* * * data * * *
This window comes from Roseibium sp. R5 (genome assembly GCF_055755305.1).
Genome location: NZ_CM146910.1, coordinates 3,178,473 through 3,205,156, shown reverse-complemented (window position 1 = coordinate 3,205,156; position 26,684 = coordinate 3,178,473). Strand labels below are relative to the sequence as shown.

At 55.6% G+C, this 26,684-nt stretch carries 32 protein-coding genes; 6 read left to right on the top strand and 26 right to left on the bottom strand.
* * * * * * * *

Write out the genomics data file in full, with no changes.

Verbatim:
This window comes from Roseibium sp. R5 (genome assembly GCF_055755305.1).
Genome location: NZ_CM146910.1, coordinates 3,178,473 through 3,205,156, shown reverse-complemented (window position 1 = coordinate 3,205,156; position 26,684 = coordinate 3,178,473). Strand labels below are relative to the sequence as shown.

At 55.6% G+C, this 26,684-nt stretch carries 32 protein-coding genes; 6 read left to right on the top strand and 26 right to left on the bottom strand.